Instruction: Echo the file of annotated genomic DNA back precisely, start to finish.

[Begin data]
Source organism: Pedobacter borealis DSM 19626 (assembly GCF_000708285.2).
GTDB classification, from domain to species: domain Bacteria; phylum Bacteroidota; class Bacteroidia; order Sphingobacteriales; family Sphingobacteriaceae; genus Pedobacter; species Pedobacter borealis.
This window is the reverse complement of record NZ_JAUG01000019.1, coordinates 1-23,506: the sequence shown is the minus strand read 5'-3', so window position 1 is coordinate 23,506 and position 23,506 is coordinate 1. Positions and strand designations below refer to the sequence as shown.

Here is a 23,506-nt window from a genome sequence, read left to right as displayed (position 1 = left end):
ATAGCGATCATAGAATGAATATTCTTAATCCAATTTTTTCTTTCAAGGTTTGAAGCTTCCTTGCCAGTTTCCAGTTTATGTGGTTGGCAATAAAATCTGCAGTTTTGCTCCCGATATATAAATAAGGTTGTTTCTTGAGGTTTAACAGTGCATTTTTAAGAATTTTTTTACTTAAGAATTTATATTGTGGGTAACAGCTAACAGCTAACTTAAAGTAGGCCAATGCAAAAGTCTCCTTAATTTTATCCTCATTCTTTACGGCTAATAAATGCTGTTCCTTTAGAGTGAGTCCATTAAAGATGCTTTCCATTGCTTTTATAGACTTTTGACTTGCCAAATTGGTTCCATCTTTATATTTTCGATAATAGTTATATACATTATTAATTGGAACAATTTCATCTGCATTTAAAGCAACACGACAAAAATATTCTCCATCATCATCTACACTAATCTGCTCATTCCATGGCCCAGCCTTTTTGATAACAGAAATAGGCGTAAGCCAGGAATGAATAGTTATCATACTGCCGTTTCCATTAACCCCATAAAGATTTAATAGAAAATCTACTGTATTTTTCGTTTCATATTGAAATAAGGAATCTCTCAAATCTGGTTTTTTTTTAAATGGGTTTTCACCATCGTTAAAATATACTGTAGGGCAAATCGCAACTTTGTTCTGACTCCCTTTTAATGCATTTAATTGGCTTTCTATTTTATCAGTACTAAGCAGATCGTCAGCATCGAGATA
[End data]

Source organism: Pedobacter borealis DSM 19626 (assembly GCF_000708285.2).
GTDB classification, from domain to species: domain Bacteria; phylum Bacteroidota; class Bacteroidia; order Sphingobacteriales; family Sphingobacteriaceae; genus Pedobacter; species Pedobacter borealis.
This window is the reverse complement of record NZ_JAUG01000019.1, coordinates 1-23,506: the sequence shown is the minus strand read 5'-3', so window position 1 is coordinate 23,506 and position 23,506 is coordinate 1. Positions and strand designations below refer to the sequence as shown.

Here is a 23,506-nt window from a genome sequence, read left to right as displayed (position 1 = left end):
ATAGCGATCATAGAATGAATATTCTTAATCCAATTTTTTCTTTCAAGGTTTGAAGCTTCCTTGCCAGTTTCCAGTTTATGTGGTTGGCAATAAAATCTGCAGTTTTGCTCCCGATATATAAATAAGGTTGTTTCTTGAGGTTTAACAGTGCATTTTTAAGAATTTTTTTACTTAAGAATTTATATTGTGGGTAACAGCTAACAGCTAACTTAAAGTAGGCCAATGCAAAAGTCTCCTTAATTTTATCCTCATTCTTTACGGCTAATAAATGCTGTTCCTTTAGAGTGAGTCCATTAAAGATGCTTTCCATTGCTTTTATAGACTTTTGACTTGCCAAATTGGTTCCATCTTTATATTTTCGATAATAGTTATATACATTATTAATTGGAACAATTTCATCTGCATTTAAAGCAACACGACAAAAATATTCTCCATCATCATCTACACTAATCTGCTCATTCCATGGCCCAGCCTTTTTGATAACAGAAATAGGCGTAAGCCAGGAATGAATAGTTATCATACTGCCGTTTCCATTAACCCCATAAAGATTTAATAGAAAATCTACTGTATTTTTCGTTTCATATTGAAATAAGGAATCTCTCAAATCTGGTTTTTTTTTAAATGGGTTTTCACCATCGTTAAAATATACTGTAGGGCAAATCGCAACTTTGTTCTGACTCCCTTTTAATGCATTTAATTGGCTTTCTATTTTATCAGTACTAAGCAGATCGTCAGCATCGAGATA